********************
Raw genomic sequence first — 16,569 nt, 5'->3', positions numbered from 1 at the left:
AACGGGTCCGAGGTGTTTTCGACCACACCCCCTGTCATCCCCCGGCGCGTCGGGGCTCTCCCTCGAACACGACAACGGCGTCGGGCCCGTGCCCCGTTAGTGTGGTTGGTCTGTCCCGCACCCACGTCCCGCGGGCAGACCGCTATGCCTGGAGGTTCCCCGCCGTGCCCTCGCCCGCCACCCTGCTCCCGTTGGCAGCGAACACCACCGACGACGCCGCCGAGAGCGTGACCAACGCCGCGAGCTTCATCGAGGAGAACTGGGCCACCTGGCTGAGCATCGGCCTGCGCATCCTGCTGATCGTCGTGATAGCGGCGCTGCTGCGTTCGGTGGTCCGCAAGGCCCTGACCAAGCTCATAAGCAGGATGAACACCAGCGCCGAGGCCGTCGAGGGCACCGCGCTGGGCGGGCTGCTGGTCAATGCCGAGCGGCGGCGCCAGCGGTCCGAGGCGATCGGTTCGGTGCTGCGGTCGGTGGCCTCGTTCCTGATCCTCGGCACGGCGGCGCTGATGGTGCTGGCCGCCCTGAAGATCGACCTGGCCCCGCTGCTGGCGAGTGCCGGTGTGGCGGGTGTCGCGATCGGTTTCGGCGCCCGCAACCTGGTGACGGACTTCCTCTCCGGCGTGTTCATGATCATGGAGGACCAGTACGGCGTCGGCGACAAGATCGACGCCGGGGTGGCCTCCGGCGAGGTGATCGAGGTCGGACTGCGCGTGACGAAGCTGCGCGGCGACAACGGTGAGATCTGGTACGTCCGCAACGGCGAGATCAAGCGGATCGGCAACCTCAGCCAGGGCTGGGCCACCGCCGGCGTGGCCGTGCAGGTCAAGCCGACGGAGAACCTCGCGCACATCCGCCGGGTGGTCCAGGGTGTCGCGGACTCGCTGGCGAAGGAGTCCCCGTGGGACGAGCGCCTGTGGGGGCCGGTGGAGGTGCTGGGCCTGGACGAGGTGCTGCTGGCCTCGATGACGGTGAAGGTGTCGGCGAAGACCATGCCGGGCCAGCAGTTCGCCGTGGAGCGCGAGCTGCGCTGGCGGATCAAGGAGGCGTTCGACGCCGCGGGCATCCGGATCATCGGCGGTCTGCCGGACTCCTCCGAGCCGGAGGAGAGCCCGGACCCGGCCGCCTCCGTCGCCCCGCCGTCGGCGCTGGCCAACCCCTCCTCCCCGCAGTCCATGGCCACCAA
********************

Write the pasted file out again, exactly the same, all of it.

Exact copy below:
Raw genomic sequence first — 16,569 nt, 5'->3', positions numbered from 1 at the left:
AACGGGTCCGAGGTGTTTTCGACCACACCCCCTGTCATCCCCCGGCGCGTCGGGGCTCTCCCTCGAACACGACAACGGCGTCGGGCCCGTGCCCCGTTAGTGTGGTTGGTCTGTCCCGCACCCACGTCCCGCGGGCAGACCGCTATGCCTGGAGGTTCCCCGCCGTGCCCTCGCCCGCCACCCTGCTCCCGTTGGCAGCGAACACCACCGACGACGCCGCCGAGAGCGTGACCAACGCCGCGAGCTTCATCGAGGAGAACTGGGCCACCTGGCTGAGCATCGGCCTGCGCATCCTGCTGATCGTCGTGATAGCGGCGCTGCTGCGTTCGGTGGTCCGCAAGGCCCTGACCAAGCTCATAAGCAGGATGAACACCAGCGCCGAGGCCGTCGAGGGCACCGCGCTGGGCGGGCTGCTGGTCAATGCCGAGCGGCGGCGCCAGCGGTCCGAGGCGATCGGTTCGGTGCTGCGGTCGGTGGCCTCGTTCCTGATCCTCGGCACGGCGGCGCTGATGGTGCTGGCCGCCCTGAAGATCGACCTGGCCCCGCTGCTGGCGAGTGCCGGTGTGGCGGGTGTCGCGATCGGTTTCGGCGCCCGCAACCTGGTGACGGACTTCCTCTCCGGCGTGTTCATGATCATGGAGGACCAGTACGGCGTCGGCGACAAGATCGACGCCGGGGTGGCCTCCGGCGAGGTGATCGAGGTCGGACTGCGCGTGACGAAGCTGCGCGGCGACAACGGTGAGATCTGGTACGTCCGCAACGGCGAGATCAAGCGGATCGGCAACCTCAGCCAGGGCTGGGCCACCGCCGGCGTGGCCGTGCAGGTCAAGCCGACGGAGAACCTCGCGCACATCCGCCGGGTGGTCCAGGGTGTCGCGGACTCGCTGGCGAAGGAGTCCCCGTGGGACGAGCGCCTGTGGGGGCCGGTGGAGGTGCTGGGCCTGGACGAGGTGCTGCTGGCCTCGATGACGGTGAAGGTGTCGGCGAAGACCATGCCGGGCCAGCAGTTCGCCGTGGAGCGCGAGCTGCGCTGGCGGATCAAGGAGGCGTTCGACGCCGCGGGCATCCGGATCATCGGCGGTCTGCCGGACTCCTCCGAGCCGGAGGAGAGCCCGGACCCGGCCGCCTCCGTCGCCCCGCCGTCGGCGCTGGCCAACCCCTCCTCCCCGCAGTCCATGGCCACCAA